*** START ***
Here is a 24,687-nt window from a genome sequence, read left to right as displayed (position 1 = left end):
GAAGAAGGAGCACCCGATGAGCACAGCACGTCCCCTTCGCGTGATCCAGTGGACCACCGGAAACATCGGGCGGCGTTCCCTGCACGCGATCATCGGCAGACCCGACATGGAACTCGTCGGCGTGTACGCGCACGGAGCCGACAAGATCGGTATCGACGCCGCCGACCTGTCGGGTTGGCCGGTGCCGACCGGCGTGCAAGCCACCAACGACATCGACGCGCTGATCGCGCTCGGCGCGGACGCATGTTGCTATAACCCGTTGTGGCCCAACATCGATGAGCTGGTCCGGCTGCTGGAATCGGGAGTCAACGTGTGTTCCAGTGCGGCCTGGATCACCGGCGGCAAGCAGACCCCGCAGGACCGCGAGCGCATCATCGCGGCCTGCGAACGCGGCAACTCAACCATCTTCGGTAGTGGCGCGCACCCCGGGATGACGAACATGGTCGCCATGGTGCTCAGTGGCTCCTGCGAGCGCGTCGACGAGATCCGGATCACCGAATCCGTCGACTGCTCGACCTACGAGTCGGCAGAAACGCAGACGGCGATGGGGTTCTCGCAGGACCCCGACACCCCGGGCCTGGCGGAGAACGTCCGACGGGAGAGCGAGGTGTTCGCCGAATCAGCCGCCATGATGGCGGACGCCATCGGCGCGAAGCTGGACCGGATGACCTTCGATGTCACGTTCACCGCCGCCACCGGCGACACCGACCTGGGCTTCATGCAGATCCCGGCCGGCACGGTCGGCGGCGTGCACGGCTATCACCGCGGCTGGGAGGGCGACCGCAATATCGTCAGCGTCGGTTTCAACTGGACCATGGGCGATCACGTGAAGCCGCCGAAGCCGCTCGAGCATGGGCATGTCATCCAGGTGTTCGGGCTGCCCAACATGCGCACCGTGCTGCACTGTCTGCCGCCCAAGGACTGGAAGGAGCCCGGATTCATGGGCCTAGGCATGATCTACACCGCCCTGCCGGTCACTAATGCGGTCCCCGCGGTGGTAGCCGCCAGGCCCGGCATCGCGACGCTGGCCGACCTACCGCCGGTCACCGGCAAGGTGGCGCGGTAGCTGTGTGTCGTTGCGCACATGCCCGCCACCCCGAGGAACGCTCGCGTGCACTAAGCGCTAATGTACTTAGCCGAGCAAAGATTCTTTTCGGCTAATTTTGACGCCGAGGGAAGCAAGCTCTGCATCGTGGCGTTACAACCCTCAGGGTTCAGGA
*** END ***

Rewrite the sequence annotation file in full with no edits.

Here is a 24,687-nt window from a genome sequence, read left to right as displayed (position 1 = left end):
GAAGAAGGAGCACCCGATGAGCACAGCACGTCCCCTTCGCGTGATCCAGTGGACCACCGGAAACATCGGGCGGCGTTCCCTGCACGCGATCATCGGCAGACCCGACATGGAACTCGTCGGCGTGTACGCGCACGGAGCCGACAAGATCGGTATCGACGCCGCCGACCTGTCGGGTTGGCCGGTGCCGACCGGCGTGCAAGCCACCAACGACATCGACGCGCTGATCGCGCTCGGCGCGGACGCATGTTGCTATAACCCGTTGTGGCCCAACATCGATGAGCTGGTCCGGCTGCTGGAATCGGGAGTCAACGTGTGTTCCAGTGCGGCCTGGATCACCGGCGGCAAGCAGACCCCGCAGGACCGCGAGCGCATCATCGCGGCCTGCGAACGCGGCAACTCAACCATCTTCGGTAGTGGCGCGCACCCCGGGATGACGAACATGGTCGCCATGGTGCTCAGTGGCTCCTGCGAGCGCGTCGACGAGATCCGGATCACCGAATCCGTCGACTGCTCGACCTACGAGTCGGCAGAAACGCAGACGGCGATGGGGTTCTCGCAGGACCCCGACACCCCGGGCCTGGCGGAGAACGTCCGACGGGAGAGCGAGGTGTTCGCCGAATCAGCCGCCATGATGGCGGACGCCATCGGCGCGAAGCTGGACCGGATGACCTTCGATGTCACGTTCACCGCCGCCACCGGCGACACCGACCTGGGCTTCATGCAGATCCCGGCCGGCACGGTCGGCGGCGTGCACGGCTATCACCGCGGCTGGGAGGGCGACCGCAATATCGTCAGCGTCGGTTTCAACTGGACCATGGGCGATCACGTGAAGCCGCCGAAGCCGCTCGAGCATGGGCATGTCATCCAGGTGTTCGGGCTGCCCAACATGCGCACCGTGCTGCACTGTCTGCCGCCCAAGGACTGGAAGGAGCCCGGATTCATGGGCCTAGGCATGATCTACACCGCCCTGCCGGTCACTAATGCGGTCCCCGCGGTGGTAGCCGCCAGGCCCGGCATCGCGACGCTGGCCGACCTACCGCCGGTCACCGGCAAGGTGGCGCGGTAGCTGTGTGTCGTTGCGCACATGCCCGCCACCCCGAGGAACGCTCGCGTGCACTAAGCGCTAATGTACTTAGCCGAGCAAAGATTCTTTTCGGCTAATTTTGACGCCGAGGGAAGCAAGCTCTGCATCGTGGCGTTACAACCCTCAGGGTTCAGGA